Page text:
Tuesday, April 19, 2005

John Fred and His Playboy Band

John Fred died last week.
If you remember him at all, it's for his 60's Beatle-esque "Judy In Disguise (With Glasses), a #1 hit in 1967.
Long before I associated the name John Fred with that hit, however, I knew him only as the bandleader of John Fred and his Playboy Band, of whom I owned the 45 of "Hey Hey Bunny/No Letter Today."
This record is one of a handful that I have owned since before the dawn of my conscious memory. Several singles by The Four Seasons ("Dawn/No Surfin Today", "Let's Hang On/On Broadway Tonight" and "Dody/Beggin") also fall into that category. My Mom at this point was past her teen record-buying stage (Dad never had the money to have a record-buying stage). Since I had shown an interest (OK, obsession) from almost birth in records/music, I can only surmise that somewhere along the line they went to the store and bought for me a handful of 45s to replace the (probably now ridiculously valuable) old 78 albums that I can just barely remember owning and breaking. Above this post there's a picture of me, barely of walking age, clinging to a record player and dropping the tone arm on some early favorite.

Fast forward several years, to Westarea Elementary School in Fayetteville , NC where I spent the fourth grade in Mr. McCloud's class. Mr. McCloud was a tall African-American gentleman with a big afro (it was the 70's), a kind teaching style, and most memorably, at least one pair of ridiculously purple polyester pants. Every Friday he allowed us to bring in records (you know, kids, those black round things) to play during rest time (ah, I miss rest time). This was 1971/72, so we got to listen to a lot of Donny Osmond, Tony Orlando & Dawn, etc. I kept showing up with my little stack of well-worn singles, but the little clique of pre-teen prima donnas wouldn't let me near the record player.

I don't recall exactly how it happened (probably through Mr. McCloud's intervention) but one day out of the blue the keepers of the record player deigned to allow me to play a song. Quickly shuffling through my little stack of records I selected "Hey Hey Bunny", walked it up to the front of the class, handed it to the head tastemaker, and indicated which side needed to be played. Now, remember that this was fourth grade in the 70's - a simpler time. The classroom titters and blushing that followed her announcement of the artist John Fred and his PLAYBOY Band could probably only be matched now by full nudity and/or an announcement of possible bestiality. The fact that the title was "Hey Hey Bunny" (Playboy bunny, get it?) only added to the shock of the little Osmondites. Never-the-less, Mr. McCloud had spoken, so the disc got played - 2:20 of glorious blue-eyed soul, all pounding drums, blaring horns, Hammond organ, cowbell (more cowbell!) and some way-out syncopated bass playing that in retrospect might have been the single most influential record I ever owned (I didn't pick up the bass until 8 years later, but it lurked in my subconscious). The record faded, the needle was lifted, and...silence. Absolute, dead silence. Blank stares. I walked back to my seat to the quickly-cued-up strains of "I'm Leaving It All Up To You." I'd like to think Mr. McCloud was thinking to himself something along the lines of "not so unfunky for a little white kid" but that may just be wishful thinking.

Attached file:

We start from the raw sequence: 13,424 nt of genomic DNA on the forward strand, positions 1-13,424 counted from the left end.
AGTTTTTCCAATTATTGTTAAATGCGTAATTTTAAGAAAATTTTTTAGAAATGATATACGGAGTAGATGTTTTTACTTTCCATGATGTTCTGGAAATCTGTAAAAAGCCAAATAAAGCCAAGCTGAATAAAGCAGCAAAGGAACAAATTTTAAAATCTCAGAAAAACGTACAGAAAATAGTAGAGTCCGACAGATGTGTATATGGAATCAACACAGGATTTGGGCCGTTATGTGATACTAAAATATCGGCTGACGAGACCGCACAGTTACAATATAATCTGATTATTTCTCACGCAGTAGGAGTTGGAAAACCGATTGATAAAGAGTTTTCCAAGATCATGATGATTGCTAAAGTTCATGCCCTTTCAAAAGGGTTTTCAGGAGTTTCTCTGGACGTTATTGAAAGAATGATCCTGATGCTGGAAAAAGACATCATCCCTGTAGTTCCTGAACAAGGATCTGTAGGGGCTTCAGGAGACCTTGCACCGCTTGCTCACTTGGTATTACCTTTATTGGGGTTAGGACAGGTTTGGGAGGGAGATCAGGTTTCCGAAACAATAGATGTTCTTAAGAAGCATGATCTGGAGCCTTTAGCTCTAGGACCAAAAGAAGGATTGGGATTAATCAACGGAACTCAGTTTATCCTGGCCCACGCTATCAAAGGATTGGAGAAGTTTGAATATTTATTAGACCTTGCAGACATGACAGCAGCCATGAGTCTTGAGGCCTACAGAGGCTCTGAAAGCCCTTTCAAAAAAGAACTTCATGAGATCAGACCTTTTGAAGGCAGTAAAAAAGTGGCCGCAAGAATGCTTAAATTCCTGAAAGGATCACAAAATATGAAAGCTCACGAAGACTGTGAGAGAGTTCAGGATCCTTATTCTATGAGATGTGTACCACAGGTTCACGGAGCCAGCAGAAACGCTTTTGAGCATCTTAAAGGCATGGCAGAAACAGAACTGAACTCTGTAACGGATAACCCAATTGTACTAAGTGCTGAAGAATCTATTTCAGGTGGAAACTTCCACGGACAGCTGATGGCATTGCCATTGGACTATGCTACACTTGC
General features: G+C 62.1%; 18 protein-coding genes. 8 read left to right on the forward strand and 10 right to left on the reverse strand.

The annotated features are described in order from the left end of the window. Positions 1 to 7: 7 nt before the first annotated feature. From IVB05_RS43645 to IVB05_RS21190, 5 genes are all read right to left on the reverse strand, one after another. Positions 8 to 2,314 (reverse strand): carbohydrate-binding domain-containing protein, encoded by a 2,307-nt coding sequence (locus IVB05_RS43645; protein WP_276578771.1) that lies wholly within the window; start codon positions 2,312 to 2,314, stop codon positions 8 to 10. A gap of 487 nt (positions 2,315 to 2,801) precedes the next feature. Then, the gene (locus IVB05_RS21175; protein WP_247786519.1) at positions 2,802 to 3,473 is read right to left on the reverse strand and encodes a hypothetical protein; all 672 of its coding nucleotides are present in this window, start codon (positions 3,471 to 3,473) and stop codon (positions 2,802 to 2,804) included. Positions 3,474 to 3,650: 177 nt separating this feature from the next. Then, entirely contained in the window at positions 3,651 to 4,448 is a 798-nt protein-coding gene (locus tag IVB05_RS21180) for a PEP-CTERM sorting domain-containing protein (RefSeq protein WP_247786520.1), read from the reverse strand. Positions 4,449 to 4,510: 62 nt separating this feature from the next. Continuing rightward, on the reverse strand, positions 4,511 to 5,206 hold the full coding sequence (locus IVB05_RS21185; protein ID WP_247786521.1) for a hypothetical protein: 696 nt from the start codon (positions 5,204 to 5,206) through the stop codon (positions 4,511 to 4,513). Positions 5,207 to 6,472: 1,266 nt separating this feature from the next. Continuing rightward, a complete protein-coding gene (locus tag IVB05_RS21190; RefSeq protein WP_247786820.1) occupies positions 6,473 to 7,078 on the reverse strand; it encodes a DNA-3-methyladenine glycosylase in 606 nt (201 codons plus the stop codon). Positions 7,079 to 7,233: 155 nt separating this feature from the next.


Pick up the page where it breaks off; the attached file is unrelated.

John Fred died last week. Here's my salute: "Hey Hey Bunny."

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Blogger Or This, Even said...

Ah, the turntable. Though my musical tastes were not nearly as cool at as early an age as yours, I remember 4th grade Friday's as musical album merry-go-round as well. My 45 of choice was Undercover Angel (which will now endlessly loop through my head for the next few hours). I spent many hours spinning that 45 on my totally tricked out Mickey Mouse turntable (Mickey's arm was the arm and his gleaming white glove covered the needle). Looking back, the incongruity of that song on a Disney device seems to have been one of those signs that I "wasn't quite right" but everybody missed it. Probably because they were still listening to Jim Reeves and Roger Miller on 8 tracks. Nearly 30 years later, I'd be happpy to have Mickey Mouse and Alan O'Day back. Thanks for the memories--RIP John Fred.

7:18 PM  
Blogger johnny hornsby said...

I was in that class. Buddy Munoz. Where is taryn johnston

2:37 AM  
Blogger johnny hornsby said...

I was in that class. Buddy Munoz. Where is taryn johnston

2:38 AM  

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